The girl snorted. “She feels guilty because she broke her promise. She was going to use her third wish to set me free but ‘something awful happened’ and she had to use it for herself instead.”
Lyra was about to reply when she heard Khalik yelling and stomping and coming closer. “It’s not fair, it’s MY birthday, why should Grandma give HER something? You said all the presents today were for me.”
Daania frowned. “He sounds tedious.”
“That’s Khalik, my brother, you have to hide, or he’ll find you.”
“He’s going to find me anyway, he’s about to steal my ring from you.”
Lyra looked at the djini, then at the door, Khalik was definitely bearing down on her room. She drew a deep breath, looked Daania in the eye and said. “I wish you were free.”
The girl’s eyes widened and the tether of smoke attaching her to the ring snapped, ends flying free with a spiteful flick. Lyra’s door rattled, Daania breathed, “Thank you” – and disappeared.
Just in time, the door smashed back against the sandstone wall and Khalik charged into the room. “Give it to me.”
Lyra held the ring against her chest. “No. It’s a girl’s ring, so Grandma gave it to me.”
Khalik prised her hands open. “Boys can wear rings and it’s MY birthday.”
He pulled the ring off her and tried to shove it onto one of his fingers. It was too small. He scowled, then moved it to his littlest one, it wouldn’t go past the first joint. He shrugged, smirked at her, and twisted it around. Nothing happened.
He twisted it again, harder, digging the ring into his finger. Still nothing. He glared, threw the ring at her, and stormed out of the room, yelling about someone needing punishment for telling him lies about wish rings. At least his temper had improved over the years.
Daania may have had something to do with that. She’d been freed, but dropped by to visit occasionally, and took great delight in torturing Khalik any time he bullied Lyra, or any of the household staff.
There’d been the infestation of biting ants in his clothes, the viper sleeping in the sun in the middle of his room, the lynx hiding in the garden that attacked every time he left the house.
Slowly he learned, or maybe grew up a little. The belligerence faded and now he was merely selfish and lazy.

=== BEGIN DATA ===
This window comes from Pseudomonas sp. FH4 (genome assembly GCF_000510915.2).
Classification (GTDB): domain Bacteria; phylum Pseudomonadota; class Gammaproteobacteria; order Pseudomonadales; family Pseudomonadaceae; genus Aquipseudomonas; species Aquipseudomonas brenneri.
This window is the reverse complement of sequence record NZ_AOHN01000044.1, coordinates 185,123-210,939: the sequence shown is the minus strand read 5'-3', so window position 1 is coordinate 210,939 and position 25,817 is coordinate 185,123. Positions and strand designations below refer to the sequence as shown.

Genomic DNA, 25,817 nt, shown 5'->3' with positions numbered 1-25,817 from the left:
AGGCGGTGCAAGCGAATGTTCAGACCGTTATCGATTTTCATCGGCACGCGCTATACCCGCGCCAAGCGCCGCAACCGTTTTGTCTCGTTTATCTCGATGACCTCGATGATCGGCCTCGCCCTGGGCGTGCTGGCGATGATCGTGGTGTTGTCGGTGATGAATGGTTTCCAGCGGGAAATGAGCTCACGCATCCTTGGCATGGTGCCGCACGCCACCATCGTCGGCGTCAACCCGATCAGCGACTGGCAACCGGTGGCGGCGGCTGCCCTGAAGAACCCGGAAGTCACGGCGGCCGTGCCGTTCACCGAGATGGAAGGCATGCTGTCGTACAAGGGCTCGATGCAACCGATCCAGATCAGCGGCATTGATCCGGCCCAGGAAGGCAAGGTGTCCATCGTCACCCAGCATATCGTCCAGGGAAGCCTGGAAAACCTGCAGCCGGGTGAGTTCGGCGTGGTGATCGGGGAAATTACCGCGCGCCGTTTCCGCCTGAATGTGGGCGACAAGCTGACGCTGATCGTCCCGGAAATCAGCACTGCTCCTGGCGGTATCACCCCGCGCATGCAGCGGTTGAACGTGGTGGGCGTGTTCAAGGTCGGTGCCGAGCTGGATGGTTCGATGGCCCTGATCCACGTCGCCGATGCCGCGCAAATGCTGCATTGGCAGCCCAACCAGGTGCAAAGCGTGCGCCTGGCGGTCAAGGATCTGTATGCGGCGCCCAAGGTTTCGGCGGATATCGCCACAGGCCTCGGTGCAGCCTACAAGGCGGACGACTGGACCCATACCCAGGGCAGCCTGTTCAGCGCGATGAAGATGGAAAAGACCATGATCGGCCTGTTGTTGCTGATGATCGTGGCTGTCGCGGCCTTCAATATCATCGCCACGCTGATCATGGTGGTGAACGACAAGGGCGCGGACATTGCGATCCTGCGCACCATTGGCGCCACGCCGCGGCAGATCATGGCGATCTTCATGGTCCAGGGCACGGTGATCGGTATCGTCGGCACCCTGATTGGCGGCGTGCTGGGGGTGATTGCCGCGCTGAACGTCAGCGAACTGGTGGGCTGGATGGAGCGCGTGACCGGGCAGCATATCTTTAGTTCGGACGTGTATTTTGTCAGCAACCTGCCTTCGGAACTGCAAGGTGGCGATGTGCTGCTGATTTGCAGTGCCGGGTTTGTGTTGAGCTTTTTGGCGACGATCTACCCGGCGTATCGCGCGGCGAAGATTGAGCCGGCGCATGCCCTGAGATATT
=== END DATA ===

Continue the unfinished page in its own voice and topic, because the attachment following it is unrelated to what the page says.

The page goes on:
She rinsed and grimaced at the deepening pink cloud in the water. She was going to have to wash her hair. There’s no way it would have escaped the dye. It lay in a thick, night-dark plait down her back and while the red wouldn’t show, it would rub off on anything she lay on, or wore.
Daania whirled back into being. “I cannot believe your brother is that stupid. Even his friends are telling him making up to Altair is a bad idea. It sounds like you’re the true attraction for the clawed Prince though, Khalik is boasting fit to burst about some dress you’re getting from him. What are you going to do?”
Lyra unbraided her hair and sat to get her head under the water, leaving only her face free. “Try and bore him. Why do you call him the clawed prince?”
Daania said. “I don’t think that’s going to work, you’re too interesting. I call him clawed because he files his fingernails to points so he can draw blood from people when he grabs them, and if they’re very lucky, they won’t catch his displeasure on a day he’s dipped them in adder venom.”
Daania left Lyra with that comforting thought but promised to stop by and see how she was getting on. “I’m sure we could come to an arrangement, a trade of favours, if you need to take drastic action.”
Lyra slept poorly, chased through a nightmare maze of bloody cloth by a beast dripping yellow-green poison from its claws.